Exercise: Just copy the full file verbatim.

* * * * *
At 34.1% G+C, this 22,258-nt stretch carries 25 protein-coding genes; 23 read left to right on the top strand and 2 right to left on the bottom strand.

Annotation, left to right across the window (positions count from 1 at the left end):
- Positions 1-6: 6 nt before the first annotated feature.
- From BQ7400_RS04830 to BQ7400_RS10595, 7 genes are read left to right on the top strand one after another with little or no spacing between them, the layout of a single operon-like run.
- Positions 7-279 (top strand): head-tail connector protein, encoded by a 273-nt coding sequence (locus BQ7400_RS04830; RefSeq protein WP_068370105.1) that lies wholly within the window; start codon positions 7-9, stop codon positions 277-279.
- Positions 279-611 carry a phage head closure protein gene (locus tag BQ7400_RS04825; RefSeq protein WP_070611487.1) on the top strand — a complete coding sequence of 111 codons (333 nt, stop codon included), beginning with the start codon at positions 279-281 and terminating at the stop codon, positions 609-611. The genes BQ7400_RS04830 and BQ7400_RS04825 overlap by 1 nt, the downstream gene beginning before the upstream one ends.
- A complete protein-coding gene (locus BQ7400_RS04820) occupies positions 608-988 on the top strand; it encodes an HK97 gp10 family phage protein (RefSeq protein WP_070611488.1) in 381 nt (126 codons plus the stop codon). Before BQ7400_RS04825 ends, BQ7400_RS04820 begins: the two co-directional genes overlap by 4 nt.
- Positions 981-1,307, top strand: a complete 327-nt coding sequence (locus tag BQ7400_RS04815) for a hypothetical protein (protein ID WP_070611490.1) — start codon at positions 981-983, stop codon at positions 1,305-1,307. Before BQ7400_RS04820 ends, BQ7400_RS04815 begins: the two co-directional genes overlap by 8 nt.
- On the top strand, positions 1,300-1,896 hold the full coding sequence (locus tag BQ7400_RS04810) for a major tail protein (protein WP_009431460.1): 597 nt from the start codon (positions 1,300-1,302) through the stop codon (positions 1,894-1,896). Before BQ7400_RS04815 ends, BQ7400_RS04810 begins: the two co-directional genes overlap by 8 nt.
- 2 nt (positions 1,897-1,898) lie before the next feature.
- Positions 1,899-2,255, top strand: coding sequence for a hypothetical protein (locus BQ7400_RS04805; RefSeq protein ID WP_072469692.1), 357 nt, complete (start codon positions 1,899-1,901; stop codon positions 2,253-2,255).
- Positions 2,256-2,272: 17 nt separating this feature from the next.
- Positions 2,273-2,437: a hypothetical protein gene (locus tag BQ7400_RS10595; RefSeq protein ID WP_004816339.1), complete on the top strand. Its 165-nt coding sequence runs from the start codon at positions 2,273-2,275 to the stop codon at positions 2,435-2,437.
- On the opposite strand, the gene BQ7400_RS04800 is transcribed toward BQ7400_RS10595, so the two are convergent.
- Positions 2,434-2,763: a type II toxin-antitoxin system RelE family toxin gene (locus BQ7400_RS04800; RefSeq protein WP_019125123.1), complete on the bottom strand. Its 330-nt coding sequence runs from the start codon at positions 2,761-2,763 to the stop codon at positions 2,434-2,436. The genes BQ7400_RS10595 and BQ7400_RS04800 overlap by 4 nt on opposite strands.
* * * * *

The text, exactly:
At 34.1% G+C, this 22,258-nt stretch carries 25 protein-coding genes; 23 read left to right on the top strand and 2 right to left on the bottom strand.

Annotation, left to right across the window (positions count from 1 at the left end):
- Positions 1-6: 6 nt before the first annotated feature.
- From BQ7400_RS04830 to BQ7400_RS10595, 7 genes are read left to right on the top strand one after another with little or no spacing between them, the layout of a single operon-like run.
- Positions 7-279 (top strand): head-tail connector protein, encoded by a 273-nt coding sequence (locus BQ7400_RS04830; RefSeq protein WP_068370105.1) that lies wholly within the window; start codon positions 7-9, stop codon positions 277-279.
- Positions 279-611 carry a phage head closure protein gene (locus tag BQ7400_RS04825; RefSeq protein WP_070611487.1) on the top strand — a complete coding sequence of 111 codons (333 nt, stop codon included), beginning with the start codon at positions 279-281 and terminating at the stop codon, positions 609-611. The genes BQ7400_RS04830 and BQ7400_RS04825 overlap by 1 nt, the downstream gene beginning before the upstream one ends.
- A complete protein-coding gene (locus BQ7400_RS04820) occupies positions 608-988 on the top strand; it encodes an HK97 gp10 family phage protein (RefSeq protein WP_070611488.1) in 381 nt (126 codons plus the stop codon). Before BQ7400_RS04825 ends, BQ7400_RS04820 begins: the two co-directional genes overlap by 4 nt.
- Positions 981-1,307, top strand: a complete 327-nt coding sequence (locus tag BQ7400_RS04815) for a hypothetical protein (protein ID WP_070611490.1) — start codon at positions 981-983, stop codon at positions 1,305-1,307. Before BQ7400_RS04820 ends, BQ7400_RS04815 begins: the two co-directional genes overlap by 8 nt.
- On the top strand, positions 1,300-1,896 hold the full coding sequence (locus tag BQ7400_RS04810) for a major tail protein (protein WP_009431460.1): 597 nt from the start codon (positions 1,300-1,302) through the stop codon (positions 1,894-1,896). Before BQ7400_RS04815 ends, BQ7400_RS04810 begins: the two co-directional genes overlap by 8 nt.
- 2 nt (positions 1,897-1,898) lie before the next feature.
- Positions 1,899-2,255, top strand: coding sequence for a hypothetical protein (locus BQ7400_RS04805; RefSeq protein ID WP_072469692.1), 357 nt, complete (start codon positions 1,899-1,901; stop codon positions 2,253-2,255).
- Positions 2,256-2,272: 17 nt separating this feature from the next.
- Positions 2,273-2,437: a hypothetical protein gene (locus tag BQ7400_RS10595; RefSeq protein ID WP_004816339.1), complete on the top strand. Its 165-nt coding sequence runs from the start codon at positions 2,273-2,275 to the stop codon at positions 2,435-2,437.
- On the opposite strand, the gene BQ7400_RS04800 is transcribed toward BQ7400_RS10595, so the two are convergent.
- Positions 2,434-2,763: a type II toxin-antitoxin system RelE family toxin gene (locus BQ7400_RS04800; RefSeq protein WP_019125123.1), complete on the bottom strand. Its 330-nt coding sequence runs from the start codon at positions 2,761-2,763 to the stop codon at positions 2,434-2,436. The genes BQ7400_RS10595 and BQ7400_RS04800 overlap by 4 nt on opposite strands.